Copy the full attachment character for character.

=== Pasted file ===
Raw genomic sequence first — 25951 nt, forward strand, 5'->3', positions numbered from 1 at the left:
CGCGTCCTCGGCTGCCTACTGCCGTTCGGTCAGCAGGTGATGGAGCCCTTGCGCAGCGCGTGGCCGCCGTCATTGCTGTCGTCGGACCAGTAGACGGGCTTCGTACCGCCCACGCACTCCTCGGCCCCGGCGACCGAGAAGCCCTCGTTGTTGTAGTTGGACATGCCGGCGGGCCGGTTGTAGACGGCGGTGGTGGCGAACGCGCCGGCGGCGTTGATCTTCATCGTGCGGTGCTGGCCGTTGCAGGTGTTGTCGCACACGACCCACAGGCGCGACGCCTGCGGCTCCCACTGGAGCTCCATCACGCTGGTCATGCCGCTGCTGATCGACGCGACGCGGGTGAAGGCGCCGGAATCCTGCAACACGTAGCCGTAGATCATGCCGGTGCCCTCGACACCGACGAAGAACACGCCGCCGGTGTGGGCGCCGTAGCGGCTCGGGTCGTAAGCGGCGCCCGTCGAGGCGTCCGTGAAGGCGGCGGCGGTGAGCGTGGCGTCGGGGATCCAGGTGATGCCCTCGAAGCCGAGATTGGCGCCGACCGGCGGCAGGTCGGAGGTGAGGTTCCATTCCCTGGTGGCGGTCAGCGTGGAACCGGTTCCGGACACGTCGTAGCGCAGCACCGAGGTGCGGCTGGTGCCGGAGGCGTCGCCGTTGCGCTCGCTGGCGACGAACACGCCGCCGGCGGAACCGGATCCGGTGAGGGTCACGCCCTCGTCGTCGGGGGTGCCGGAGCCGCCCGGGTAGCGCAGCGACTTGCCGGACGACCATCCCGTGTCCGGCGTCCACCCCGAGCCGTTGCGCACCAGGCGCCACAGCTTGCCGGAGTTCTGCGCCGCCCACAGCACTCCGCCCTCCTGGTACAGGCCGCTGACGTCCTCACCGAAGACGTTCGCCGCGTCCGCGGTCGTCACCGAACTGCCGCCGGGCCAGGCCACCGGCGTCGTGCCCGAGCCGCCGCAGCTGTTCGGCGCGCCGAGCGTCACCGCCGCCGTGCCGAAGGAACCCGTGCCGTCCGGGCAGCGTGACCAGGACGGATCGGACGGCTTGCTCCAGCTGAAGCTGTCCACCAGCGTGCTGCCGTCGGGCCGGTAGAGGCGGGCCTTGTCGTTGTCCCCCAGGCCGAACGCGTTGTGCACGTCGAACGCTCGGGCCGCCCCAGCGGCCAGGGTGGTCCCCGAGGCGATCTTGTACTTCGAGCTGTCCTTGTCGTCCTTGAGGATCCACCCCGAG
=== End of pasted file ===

Raw genomic sequence first — 25951 nt, forward strand, 5'->3', positions numbered from 1 at the left:
CGCGTCCTCGGCTGCCTACTGCCGTTCGGTCAGCAGGTGATGGAGCCCTTGCGCAGCGCGTGGCCGCCGTCATTGCTGTCGTCGGACCAGTAGACGGGCTTCGTACCGCCCACGCACTCCTCGGCCCCGGCGACCGAGAAGCCCTCGTTGTTGTAGTTGGACATGCCGGCGGGCCGGTTGTAGACGGCGGTGGTGGCGAACGCGCCGGCGGCGTTGATCTTCATCGTGCGGTGCTGGCCGTTGCAGGTGTTGTCGCACACGACCCACAGGCGCGACGCCTGCGGCTCCCACTGGAGCTCCATCACGCTGGTCATGCCGCTGCTGATCGACGCGACGCGGGTGAAGGCGCCGGAATCCTGCAACACGTAGCCGTAGATCATGCCGGTGCCCTCGACACCGACGAAGAACACGCCGCCGGTGTGGGCGCCGTAGCGGCTCGGGTCGTAAGCGGCGCCCGTCGAGGCGTCCGTGAAGGCGGCGGCGGTGAGCGTGGCGTCGGGGATCCAGGTGATGCCCTCGAAGCCGAGATTGGCGCCGACCGGCGGCAGGTCGGAGGTGAGGTTCCATTCCCTGGTGGCGGTCAGCGTGGAACCGGTTCCGGACACGTCGTAGCGCAGCACCGAGGTGCGGCTGGTGCCGGAGGCGTCGCCGTTGCGCTCGCTGGCGACGAACACGCCGCCGGCGGAACCGGATCCGGTGAGGGTCACGCCCTCGTCGTCGGGGGTGCCGGAGCCGCCCGGGTAGCGCAGCGACTTGCCGGACGACCATCCCGTGTCCGGCGTCCACCCCGAGCCGTTGCGCACCAGGCGCCACAGCTTGCCGGAGTTCTGCGCCGCCCACAGCACTCCGCCCTCCTGGTACAGGCCGCTGACGTCCTCACCGAAGACGTTCGCCGCGTCCGCGGTCGTCACCGAACTGCCGCCGGGCCAGGCCACCGGCGTCGTGCCCGAGCCGCCGCAGCTGTTCGGCGCGCCGAGCGTCACCGCCGCCGTGCCGAAGGAACCCGTGCCGTCCGGGCAGCGTGACCAGGACGGATCGGACGGCTTGCTCCAGCTGAAGCTGTCCACCAGCGTGCTGCCGTCGGGCCGGTAGAGGCGGGCCTTGTCGTTGTCCCCCAGGCCGAACGCGTTGTGCACGTCGAACGCTCGGGCCGCCCCAGCGGCCAGGGTGGTCCCCGAGGCGATCTTGTACTTCGAGCTGTCCTTGTCGTCCTTGAGGATCCACCCCGAG